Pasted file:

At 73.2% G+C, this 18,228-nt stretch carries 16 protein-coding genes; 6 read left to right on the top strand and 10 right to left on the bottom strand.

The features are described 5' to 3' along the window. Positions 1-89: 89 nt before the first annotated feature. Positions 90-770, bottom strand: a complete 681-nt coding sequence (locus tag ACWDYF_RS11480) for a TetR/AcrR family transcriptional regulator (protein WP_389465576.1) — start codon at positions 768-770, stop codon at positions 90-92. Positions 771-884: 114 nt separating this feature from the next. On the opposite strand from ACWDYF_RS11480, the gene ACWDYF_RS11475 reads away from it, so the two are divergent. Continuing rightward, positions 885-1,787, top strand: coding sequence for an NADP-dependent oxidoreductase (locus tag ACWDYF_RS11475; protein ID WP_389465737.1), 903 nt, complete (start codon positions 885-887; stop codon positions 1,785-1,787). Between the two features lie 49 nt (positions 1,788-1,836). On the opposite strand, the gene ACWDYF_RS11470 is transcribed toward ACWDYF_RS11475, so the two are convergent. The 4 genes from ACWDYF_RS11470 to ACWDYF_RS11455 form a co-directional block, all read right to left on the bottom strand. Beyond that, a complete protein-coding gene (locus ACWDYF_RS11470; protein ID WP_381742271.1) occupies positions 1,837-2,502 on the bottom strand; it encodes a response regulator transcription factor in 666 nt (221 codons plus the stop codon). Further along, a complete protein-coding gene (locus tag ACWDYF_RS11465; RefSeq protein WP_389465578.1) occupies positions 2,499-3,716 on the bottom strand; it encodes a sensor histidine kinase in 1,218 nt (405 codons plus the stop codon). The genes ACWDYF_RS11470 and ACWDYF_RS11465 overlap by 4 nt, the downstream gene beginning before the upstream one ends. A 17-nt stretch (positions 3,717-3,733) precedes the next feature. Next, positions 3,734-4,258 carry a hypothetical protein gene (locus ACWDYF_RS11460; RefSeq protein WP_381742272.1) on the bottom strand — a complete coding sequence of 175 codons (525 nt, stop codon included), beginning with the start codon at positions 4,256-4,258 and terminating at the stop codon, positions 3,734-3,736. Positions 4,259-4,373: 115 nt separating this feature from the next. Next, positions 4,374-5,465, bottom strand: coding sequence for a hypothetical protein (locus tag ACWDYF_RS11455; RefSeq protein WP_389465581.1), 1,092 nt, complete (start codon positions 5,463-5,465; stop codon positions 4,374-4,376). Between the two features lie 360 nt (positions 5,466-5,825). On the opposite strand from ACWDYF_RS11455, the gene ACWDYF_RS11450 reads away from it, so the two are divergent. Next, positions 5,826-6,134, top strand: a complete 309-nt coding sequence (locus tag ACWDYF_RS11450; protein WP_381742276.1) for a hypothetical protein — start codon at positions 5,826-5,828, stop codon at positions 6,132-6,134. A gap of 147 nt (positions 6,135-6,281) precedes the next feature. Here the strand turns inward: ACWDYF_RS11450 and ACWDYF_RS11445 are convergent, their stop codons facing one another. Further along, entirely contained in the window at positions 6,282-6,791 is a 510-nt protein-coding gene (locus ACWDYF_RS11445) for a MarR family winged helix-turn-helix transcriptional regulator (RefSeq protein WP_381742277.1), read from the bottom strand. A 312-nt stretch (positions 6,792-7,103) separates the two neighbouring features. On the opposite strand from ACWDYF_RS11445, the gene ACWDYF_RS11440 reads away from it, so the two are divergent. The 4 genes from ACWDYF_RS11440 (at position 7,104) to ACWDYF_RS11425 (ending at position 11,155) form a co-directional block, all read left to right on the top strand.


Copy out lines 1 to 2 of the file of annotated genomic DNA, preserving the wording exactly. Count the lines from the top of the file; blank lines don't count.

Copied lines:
At 73.2% G+C, this 18,228-nt stretch carries 16 protein-coding genes; 6 read left to right on the top strand and 10 right to left on the bottom strand.

The features are described 5' to 3' along the window. Positions 1-89: 89 nt before the first annotated feature. Positions 90-770, bottom strand: a complete 681-nt coding sequence (locus tag ACWDYF_RS11480) for a TetR/AcrR family transcriptional regulator (protein WP_389465576.1) — start codon at positions 768-770, stop codon at positions 90-92. Positions 771-884: 114 nt separating this feature from the next. On the opposite strand from ACWDYF_RS11480, the gene ACWDYF_RS11475 reads away from it, so the two are divergent. Continuing rightward, positions 885-1,787, top strand: coding sequence for an NADP-dependent oxidoreductase (locus tag ACWDYF_RS11475; protein ID WP_389465737.1), 903 nt, complete (start codon positions 885-887; stop codon positions 1,785-1,787). Between the two features lie 49 nt (positions 1,788-1,836). On the opposite strand, the gene ACWDYF_RS11470 is transcribed toward ACWDYF_RS11475, so the two are convergent. The 4 genes from ACWDYF_RS11470 to ACWDYF_RS11455 form a co-directional block, all read right to left on the bottom strand. Beyond that, a complete protein-coding gene (locus ACWDYF_RS11470; protein ID WP_381742271.1) occupies positions 1,837-2,502 on the bottom strand; it encodes a response regulator transcription factor in 666 nt (221 codons plus the stop codon). Further along, a complete protein-coding gene (locus tag ACWDYF_RS11465; RefSeq protein WP_389465578.1) occupies positions 2,499-3,716 on the bottom strand; it encodes a sensor histidine kinase in 1,218 nt (405 codons plus the stop codon). The genes ACWDYF_RS11470 and ACWDYF_RS11465 overlap by 4 nt, the downstream gene beginning before the upstream one ends. A 17-nt stretch (positions 3,717-3,733) precedes the next feature. Next, positions 3,734-4,258 carry a hypothetical protein gene (locus ACWDYF_RS11460; RefSeq protein WP_381742272.1) on the bottom strand — a complete coding sequence of 175 codons (525 nt, stop codon included), beginning with the start codon at positions 4,256-4,258 and terminating at the stop codon, positions 3,734-3,736. Positions 4,259-4,373: 115 nt separating this feature from the next. Next, positions 4,374-5,465, bottom strand: coding sequence for a hypothetical protein (locus tag ACWDYF_RS11455; RefSeq protein WP_389465581.1), 1,092 nt, complete (start codon positions 5,463-5,465; stop codon positions 4,374-4,376). Between the two features lie 360 nt (positions 5,466-5,825). On the opposite strand from ACWDYF_RS11455, the gene ACWDYF_RS11450 reads away from it, so the two are divergent. Next, positions 5,826-6,134, top strand: a complete 309-nt coding sequence (locus tag ACWDYF_RS11450; protein WP_381742276.1) for a hypothetical protein — start codon at positions 5,826-5,828, stop codon at positions 6,132-6,134. A gap of 147 nt (positions 6,135-6,281) precedes the next feature. Here the strand turns inward: ACWDYF_RS11450 and ACWDYF_RS11445 are convergent, their stop codons facing one another. Further along, entirely contained in the window at positions 6,282-6,791 is a 510-nt protein-coding gene (locus ACWDYF_RS11445) for a MarR family winged helix-turn-helix transcriptional regulator (RefSeq protein WP_381742277.1), read from the bottom strand. A 312-nt stretch (positions 6,792-7,103) separates the two neighbouring features. On the opposite strand from ACWDYF_RS11445, the gene ACWDYF_RS11440 reads away from it, so the two are divergent. The 4 genes from ACWDYF_RS11440 (at position 7,104) to ACWDYF_RS11425 (ending at position 11,155) form a co-directional block, all read left to right on the top strand.